Rise and Fire: Coming back to Tiger

By:
04/09/2015

On Tuesday, as he sat fielding questions ahead of the 2015 Masters, Tiger Woods resembled an aging President. Woods, almost unrecognizable, fielded question after question, each of which danced around the same theme: did the 14-time major champion still have it? After over a decade of sustained dominance, Woods, like a lame-duck Commander-in-Chief, has come to be viewed less in terms of his past accomplishments, and more in terms of his recent failures. The once unshakably confident Woods answers questions today with many sighs and shakes of the head; it appears that even he doesn’t know how much he has left to give or for how much longer he can stay relevant.

If you find yourself feeling empathetic, don’t be alarmed—many are starting to change the way they feel towards Woods, an athlete widely considered to be amongst the most hated in all of sports. To understand this dramatic change in sentiment, one must first understand the trajectory of his career.

There was first, of course, the glory days. Woods burst onto the professional golf scene in 1996, a young upstart poised for a meteoric rise to fame. Over the course of the next decade, Woods won every major championship at least three times, spending over 500 weeks as the world’s number one ranked golfer. Woods was invincible. By the late 2000s, the question was not whether Woods would be one of the best to ever play the game; it was whether he was the best golfer of all-time.

Phase two introduced the world to Tiger Woods the human being, a man many fans came to wish they’d never met. Accusations of marital infidelity led to an extremely public divorce, inciting a mass exodus of Woods’ sponsors and supporters. The face of golf was forced to take a leave of absence, disappearing from the public eye as suddenly as he had arrived. The strong man that had single-handedly jump-started the game of golf amongst younger generations now seemed painfully weak, unable to come to grips with the mistakes he had made.

Phase three was Woods’ reentrance. A neat press conference revealed that Tiger had, in fact, been adulterous, and that he understood the far-reaching consequences of his actions. Then, there was the commercial from Nike, one of Tiger’s only remaining sponsors, which featured his late father asking him for a personal explanation. The unfiltered approach taken by Woods’ camp demonstrated that, if nothing else, Woods cannot be framed as a person incapable of recognizing his personal mistakes. If Woods’ private matters were to be discussed in public, he demanded to be a part of the conversation.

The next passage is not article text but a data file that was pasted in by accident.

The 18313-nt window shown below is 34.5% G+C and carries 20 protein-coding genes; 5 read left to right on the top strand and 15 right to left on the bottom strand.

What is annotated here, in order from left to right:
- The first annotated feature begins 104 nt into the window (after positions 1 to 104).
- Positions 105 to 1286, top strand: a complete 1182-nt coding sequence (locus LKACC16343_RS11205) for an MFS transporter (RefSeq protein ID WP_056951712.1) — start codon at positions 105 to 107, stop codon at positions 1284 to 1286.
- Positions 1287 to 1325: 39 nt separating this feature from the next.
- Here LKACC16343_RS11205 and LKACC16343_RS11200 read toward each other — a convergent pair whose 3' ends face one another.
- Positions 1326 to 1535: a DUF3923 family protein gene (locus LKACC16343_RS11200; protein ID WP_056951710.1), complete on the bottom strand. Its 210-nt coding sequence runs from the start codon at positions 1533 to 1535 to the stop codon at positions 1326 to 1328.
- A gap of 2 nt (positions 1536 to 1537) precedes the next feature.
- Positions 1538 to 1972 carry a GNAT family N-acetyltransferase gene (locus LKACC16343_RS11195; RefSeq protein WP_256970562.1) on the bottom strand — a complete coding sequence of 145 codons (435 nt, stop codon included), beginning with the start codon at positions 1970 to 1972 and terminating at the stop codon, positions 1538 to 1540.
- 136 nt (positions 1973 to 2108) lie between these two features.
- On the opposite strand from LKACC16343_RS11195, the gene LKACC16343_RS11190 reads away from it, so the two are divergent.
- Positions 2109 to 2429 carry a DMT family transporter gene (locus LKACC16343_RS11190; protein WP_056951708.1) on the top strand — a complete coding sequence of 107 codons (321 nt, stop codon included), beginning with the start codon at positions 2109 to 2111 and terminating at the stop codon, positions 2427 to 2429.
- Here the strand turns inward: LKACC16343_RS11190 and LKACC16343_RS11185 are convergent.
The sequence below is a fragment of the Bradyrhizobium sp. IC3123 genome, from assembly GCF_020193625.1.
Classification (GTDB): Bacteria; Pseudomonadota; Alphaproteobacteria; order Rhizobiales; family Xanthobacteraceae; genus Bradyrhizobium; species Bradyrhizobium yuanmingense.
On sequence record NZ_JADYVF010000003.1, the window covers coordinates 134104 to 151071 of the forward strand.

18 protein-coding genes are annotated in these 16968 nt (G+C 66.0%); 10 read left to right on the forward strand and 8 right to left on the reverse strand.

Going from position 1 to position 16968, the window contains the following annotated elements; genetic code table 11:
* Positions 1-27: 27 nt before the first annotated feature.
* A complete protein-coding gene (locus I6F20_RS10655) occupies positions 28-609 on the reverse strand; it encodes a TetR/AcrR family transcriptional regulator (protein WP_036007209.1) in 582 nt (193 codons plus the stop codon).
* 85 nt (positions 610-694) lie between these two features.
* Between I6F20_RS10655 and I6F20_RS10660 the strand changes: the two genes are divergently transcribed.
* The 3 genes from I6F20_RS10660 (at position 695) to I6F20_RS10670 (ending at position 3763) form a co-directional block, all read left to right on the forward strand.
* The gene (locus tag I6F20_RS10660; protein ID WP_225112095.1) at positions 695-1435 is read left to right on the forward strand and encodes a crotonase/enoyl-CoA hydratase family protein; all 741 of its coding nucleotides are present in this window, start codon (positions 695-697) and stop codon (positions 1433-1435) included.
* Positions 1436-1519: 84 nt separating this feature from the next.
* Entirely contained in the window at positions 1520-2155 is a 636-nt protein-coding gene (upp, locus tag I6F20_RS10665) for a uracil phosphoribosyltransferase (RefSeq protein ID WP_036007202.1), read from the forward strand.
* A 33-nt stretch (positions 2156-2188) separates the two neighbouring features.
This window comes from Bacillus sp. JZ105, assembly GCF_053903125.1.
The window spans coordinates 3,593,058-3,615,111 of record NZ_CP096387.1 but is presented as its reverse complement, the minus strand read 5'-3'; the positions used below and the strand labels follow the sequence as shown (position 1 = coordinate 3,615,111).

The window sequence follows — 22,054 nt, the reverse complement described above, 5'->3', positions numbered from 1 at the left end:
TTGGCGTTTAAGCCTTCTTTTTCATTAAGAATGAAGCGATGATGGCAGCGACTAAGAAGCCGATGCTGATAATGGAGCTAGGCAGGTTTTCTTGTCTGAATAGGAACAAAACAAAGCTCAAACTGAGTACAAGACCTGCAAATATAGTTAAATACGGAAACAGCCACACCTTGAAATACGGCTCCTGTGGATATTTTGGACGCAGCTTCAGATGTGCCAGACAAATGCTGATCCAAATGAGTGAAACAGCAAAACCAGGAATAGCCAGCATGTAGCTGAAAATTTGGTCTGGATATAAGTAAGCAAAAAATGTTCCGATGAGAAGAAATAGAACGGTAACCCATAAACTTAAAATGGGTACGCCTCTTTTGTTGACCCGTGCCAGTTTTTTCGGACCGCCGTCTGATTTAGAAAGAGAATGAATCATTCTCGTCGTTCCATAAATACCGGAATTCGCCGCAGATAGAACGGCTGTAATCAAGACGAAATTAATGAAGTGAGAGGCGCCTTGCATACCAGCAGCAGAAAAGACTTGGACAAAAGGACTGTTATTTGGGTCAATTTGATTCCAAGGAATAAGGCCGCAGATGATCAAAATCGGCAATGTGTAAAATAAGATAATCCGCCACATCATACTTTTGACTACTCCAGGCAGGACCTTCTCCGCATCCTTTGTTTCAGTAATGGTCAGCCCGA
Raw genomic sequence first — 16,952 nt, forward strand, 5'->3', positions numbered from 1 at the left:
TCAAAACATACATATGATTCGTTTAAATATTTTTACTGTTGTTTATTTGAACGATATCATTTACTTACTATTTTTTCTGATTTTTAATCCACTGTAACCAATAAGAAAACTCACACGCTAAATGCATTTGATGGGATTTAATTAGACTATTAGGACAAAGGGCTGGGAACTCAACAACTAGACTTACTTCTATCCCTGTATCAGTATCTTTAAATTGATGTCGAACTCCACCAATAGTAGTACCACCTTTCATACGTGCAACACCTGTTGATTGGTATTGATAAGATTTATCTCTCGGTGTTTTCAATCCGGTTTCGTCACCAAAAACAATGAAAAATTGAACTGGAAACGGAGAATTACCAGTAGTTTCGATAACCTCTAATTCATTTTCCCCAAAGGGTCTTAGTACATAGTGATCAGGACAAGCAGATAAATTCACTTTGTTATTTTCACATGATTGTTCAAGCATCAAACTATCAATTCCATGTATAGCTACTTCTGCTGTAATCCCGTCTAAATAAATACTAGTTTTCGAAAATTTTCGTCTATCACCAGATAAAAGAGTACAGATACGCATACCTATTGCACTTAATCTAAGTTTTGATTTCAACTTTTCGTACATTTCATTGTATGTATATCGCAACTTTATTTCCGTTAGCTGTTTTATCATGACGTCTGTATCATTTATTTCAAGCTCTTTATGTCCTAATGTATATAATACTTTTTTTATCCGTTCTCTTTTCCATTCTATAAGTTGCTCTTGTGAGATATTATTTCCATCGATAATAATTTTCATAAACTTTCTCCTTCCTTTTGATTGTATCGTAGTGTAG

That brings us to today. Now five years removed from his fall from grace, Woods has started to put his life back together. He has recovered strongly from a devastating series of injuries that adversely affected his play, and, as a result, has started to be cast as something of a lovable underdog. Woods will be playing in this weekend’s Masters and, at 40-1 odds, his chances of winning resemble that of a tournament long shot. One gets the feeling that Tiger may have one more trick up his sleeve, and that the world may catch a glimpse of the old Woods.

Are we allowed to root for him, though? Every feel-good story about Woods’ comeback can be countered with a reminder of his deplorable actions. By some counts, Woods was involved in 12 extramarital affairs; quite simply, it’s difficult to observe this disrespect and still root for a person’s future successes.

On the other hand, public figures’ sexual transgressions have been swept under the rug repeatedly in modern times. Kobe Bryant’s 2003 sexual assault case nearly destroyed both his reputation and his marriage, yet the Los Angeles Laker emerged virtually unscathed.Similarly, current New York Yankee Alex Rodriguez has been frequently accused of extramarital activity during his career, yet most baseball fans would marginalize the importance of this aspect of his character, focusing instead on his steroid use.

People seem to believe that it is possible to support an athlete in his professional exploits, then turn around and dismiss his character. I believe that you cannot have it both ways. Until you forgive, you cannot forget.

Tiger Woods made a series of highly misguided decisions for which he has paid a serious price. At this time, however, I, like many golf fans, am ready to let him back into the game we love. Despite the gravity of his transgressions, Woods is still a human being and is doing what he can with what mental and physical strength he has left. I hope he wins the Masters this weekend and allows a little happiness back into the life he himself tore apart. We can never know if Woods has truly changed, but I see nothing wrong with giving him the benefit of the doubt. Good luck, Tiger. 

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Brendan Crowley


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